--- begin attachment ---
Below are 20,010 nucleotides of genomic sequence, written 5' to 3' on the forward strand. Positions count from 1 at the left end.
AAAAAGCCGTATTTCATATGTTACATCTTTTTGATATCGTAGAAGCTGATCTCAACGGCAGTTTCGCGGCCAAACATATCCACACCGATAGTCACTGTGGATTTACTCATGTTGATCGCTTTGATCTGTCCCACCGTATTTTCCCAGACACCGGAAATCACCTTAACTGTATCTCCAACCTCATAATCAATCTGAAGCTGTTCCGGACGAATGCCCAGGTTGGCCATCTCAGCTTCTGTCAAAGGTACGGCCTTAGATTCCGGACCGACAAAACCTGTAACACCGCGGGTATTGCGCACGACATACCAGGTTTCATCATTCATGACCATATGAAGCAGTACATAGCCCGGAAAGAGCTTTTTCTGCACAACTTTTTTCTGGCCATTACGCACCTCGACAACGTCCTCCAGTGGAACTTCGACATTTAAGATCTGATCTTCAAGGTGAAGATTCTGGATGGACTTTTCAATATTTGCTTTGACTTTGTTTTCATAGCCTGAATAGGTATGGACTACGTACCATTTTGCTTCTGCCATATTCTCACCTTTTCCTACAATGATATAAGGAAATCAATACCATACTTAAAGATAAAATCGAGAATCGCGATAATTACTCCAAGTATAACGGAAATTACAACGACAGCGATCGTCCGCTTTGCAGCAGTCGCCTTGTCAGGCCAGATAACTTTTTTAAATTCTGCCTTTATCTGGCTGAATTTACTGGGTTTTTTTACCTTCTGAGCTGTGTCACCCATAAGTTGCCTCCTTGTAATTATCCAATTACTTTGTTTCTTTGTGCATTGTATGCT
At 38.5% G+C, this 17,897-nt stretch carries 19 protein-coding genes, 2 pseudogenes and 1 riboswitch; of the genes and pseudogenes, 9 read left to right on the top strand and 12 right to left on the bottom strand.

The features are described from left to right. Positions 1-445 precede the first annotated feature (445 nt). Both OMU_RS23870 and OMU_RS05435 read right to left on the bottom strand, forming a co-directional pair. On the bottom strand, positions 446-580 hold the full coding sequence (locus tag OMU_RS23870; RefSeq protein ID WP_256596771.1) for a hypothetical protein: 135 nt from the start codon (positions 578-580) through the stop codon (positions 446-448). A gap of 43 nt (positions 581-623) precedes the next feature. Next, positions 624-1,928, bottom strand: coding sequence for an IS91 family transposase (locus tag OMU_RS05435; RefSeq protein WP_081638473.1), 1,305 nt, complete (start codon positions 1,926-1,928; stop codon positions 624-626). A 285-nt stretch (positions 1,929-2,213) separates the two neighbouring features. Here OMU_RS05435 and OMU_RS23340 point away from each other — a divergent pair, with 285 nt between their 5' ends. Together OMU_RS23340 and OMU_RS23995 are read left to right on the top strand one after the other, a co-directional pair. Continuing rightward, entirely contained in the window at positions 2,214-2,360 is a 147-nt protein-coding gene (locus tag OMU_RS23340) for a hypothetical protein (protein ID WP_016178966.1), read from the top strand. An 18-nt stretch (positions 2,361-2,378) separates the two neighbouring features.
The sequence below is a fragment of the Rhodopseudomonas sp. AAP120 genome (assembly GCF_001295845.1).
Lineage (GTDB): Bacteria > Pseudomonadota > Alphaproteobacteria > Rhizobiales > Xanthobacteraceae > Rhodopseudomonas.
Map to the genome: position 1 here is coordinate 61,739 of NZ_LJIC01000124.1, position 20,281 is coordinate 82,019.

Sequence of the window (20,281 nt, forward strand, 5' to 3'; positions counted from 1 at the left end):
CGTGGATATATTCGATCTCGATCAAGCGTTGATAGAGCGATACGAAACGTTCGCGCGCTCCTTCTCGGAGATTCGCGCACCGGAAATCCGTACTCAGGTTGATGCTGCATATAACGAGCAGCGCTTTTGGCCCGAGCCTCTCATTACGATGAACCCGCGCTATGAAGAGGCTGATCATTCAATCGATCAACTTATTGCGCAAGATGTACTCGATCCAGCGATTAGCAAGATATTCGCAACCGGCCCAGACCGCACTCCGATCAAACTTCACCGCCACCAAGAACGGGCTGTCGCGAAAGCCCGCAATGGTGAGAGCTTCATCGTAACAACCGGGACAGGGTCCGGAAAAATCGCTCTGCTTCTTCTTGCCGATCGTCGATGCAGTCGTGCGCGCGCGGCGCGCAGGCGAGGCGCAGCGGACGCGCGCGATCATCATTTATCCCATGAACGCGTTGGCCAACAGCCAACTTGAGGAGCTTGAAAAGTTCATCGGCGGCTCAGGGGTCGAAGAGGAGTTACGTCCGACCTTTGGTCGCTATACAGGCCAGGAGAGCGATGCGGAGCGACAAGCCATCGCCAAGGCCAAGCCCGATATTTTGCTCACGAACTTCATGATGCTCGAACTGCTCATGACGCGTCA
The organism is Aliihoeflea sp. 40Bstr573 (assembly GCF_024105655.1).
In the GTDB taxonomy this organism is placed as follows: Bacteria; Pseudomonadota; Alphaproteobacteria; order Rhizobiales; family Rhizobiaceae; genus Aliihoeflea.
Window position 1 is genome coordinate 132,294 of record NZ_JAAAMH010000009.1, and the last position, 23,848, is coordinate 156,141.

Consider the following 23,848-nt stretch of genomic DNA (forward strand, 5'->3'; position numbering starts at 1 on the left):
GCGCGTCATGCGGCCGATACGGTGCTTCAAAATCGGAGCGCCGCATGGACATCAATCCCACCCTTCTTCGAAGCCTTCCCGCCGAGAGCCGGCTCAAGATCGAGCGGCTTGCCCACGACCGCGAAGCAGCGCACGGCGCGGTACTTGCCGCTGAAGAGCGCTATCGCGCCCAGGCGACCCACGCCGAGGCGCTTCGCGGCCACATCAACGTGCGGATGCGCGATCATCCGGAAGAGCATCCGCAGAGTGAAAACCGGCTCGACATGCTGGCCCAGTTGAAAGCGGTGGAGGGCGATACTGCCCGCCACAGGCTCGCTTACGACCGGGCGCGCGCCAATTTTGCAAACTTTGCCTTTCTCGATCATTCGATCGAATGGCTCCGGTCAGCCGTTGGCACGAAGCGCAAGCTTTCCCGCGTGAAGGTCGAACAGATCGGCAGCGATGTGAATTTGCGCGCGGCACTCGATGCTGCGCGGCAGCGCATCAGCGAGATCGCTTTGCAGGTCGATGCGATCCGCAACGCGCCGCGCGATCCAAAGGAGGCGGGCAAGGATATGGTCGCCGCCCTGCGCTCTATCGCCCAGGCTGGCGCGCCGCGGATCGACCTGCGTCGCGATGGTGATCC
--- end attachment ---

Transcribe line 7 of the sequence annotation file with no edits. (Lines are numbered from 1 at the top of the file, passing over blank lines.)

Map to the genome: position 1 here is coordinate 61,739 of NZ_LJIC01000124.1, position 20,281 is coordinate 82,019.